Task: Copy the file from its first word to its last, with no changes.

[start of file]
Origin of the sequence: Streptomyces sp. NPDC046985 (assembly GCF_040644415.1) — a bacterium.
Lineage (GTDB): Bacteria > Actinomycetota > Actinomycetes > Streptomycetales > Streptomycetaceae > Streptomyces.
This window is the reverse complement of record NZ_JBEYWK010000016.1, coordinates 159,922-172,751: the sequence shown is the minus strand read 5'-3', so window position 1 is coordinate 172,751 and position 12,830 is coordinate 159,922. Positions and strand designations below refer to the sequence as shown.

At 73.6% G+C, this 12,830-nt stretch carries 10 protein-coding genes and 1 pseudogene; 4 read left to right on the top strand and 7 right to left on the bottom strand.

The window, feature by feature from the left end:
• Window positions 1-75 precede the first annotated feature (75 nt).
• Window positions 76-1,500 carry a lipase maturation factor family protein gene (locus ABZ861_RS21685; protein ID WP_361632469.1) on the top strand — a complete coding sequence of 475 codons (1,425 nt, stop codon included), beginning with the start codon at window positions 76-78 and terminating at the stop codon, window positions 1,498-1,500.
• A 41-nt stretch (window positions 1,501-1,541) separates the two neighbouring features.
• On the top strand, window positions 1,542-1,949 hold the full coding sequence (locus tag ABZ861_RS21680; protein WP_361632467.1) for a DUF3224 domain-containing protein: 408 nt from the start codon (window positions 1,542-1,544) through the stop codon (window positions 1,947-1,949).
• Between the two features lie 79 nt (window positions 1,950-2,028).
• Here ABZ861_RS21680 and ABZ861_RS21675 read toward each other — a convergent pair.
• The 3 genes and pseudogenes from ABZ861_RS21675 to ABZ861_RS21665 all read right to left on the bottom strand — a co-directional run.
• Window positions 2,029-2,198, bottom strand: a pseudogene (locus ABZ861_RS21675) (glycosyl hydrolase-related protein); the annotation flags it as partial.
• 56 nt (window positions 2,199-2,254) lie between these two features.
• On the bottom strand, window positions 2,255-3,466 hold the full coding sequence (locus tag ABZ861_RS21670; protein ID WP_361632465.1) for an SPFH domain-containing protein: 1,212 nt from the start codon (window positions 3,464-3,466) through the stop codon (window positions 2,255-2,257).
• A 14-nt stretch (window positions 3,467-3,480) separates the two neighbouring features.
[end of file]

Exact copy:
Origin of the sequence: Streptomyces sp. NPDC046985 (assembly GCF_040644415.1) — a bacterium.
Lineage (GTDB): Bacteria > Actinomycetota > Actinomycetes > Streptomycetales > Streptomycetaceae > Streptomyces.
This window is the reverse complement of record NZ_JBEYWK010000016.1, coordinates 159,922-172,751: the sequence shown is the minus strand read 5'-3', so window position 1 is coordinate 172,751 and position 12,830 is coordinate 159,922. Positions and strand designations below refer to the sequence as shown.

At 73.6% G+C, this 12,830-nt stretch carries 10 protein-coding genes and 1 pseudogene; 4 read left to right on the top strand and 7 right to left on the bottom strand.

The window, feature by feature from the left end:
• Window positions 1-75 precede the first annotated feature (75 nt).
• Window positions 76-1,500 carry a lipase maturation factor family protein gene (locus ABZ861_RS21685; protein ID WP_361632469.1) on the top strand — a complete coding sequence of 475 codons (1,425 nt, stop codon included), beginning with the start codon at window positions 76-78 and terminating at the stop codon, window positions 1,498-1,500.
• A 41-nt stretch (window positions 1,501-1,541) separates the two neighbouring features.
• On the top strand, window positions 1,542-1,949 hold the full coding sequence (locus tag ABZ861_RS21680; protein WP_361632467.1) for a DUF3224 domain-containing protein: 408 nt from the start codon (window positions 1,542-1,544) through the stop codon (window positions 1,947-1,949).
• Between the two features lie 79 nt (window positions 1,950-2,028).
• Here ABZ861_RS21680 and ABZ861_RS21675 read toward each other — a convergent pair.
• The 3 genes and pseudogenes from ABZ861_RS21675 to ABZ861_RS21665 all read right to left on the bottom strand — a co-directional run.
• Window positions 2,029-2,198, bottom strand: a pseudogene (locus ABZ861_RS21675) (glycosyl hydrolase-related protein); the annotation flags it as partial.
• 56 nt (window positions 2,199-2,254) lie between these two features.
• On the bottom strand, window positions 2,255-3,466 hold the full coding sequence (locus tag ABZ861_RS21670; protein ID WP_361632465.1) for an SPFH domain-containing protein: 1,212 nt from the start codon (window positions 3,464-3,466) through the stop codon (window positions 2,255-2,257).
• A 14-nt stretch (window positions 3,467-3,480) separates the two neighbouring features.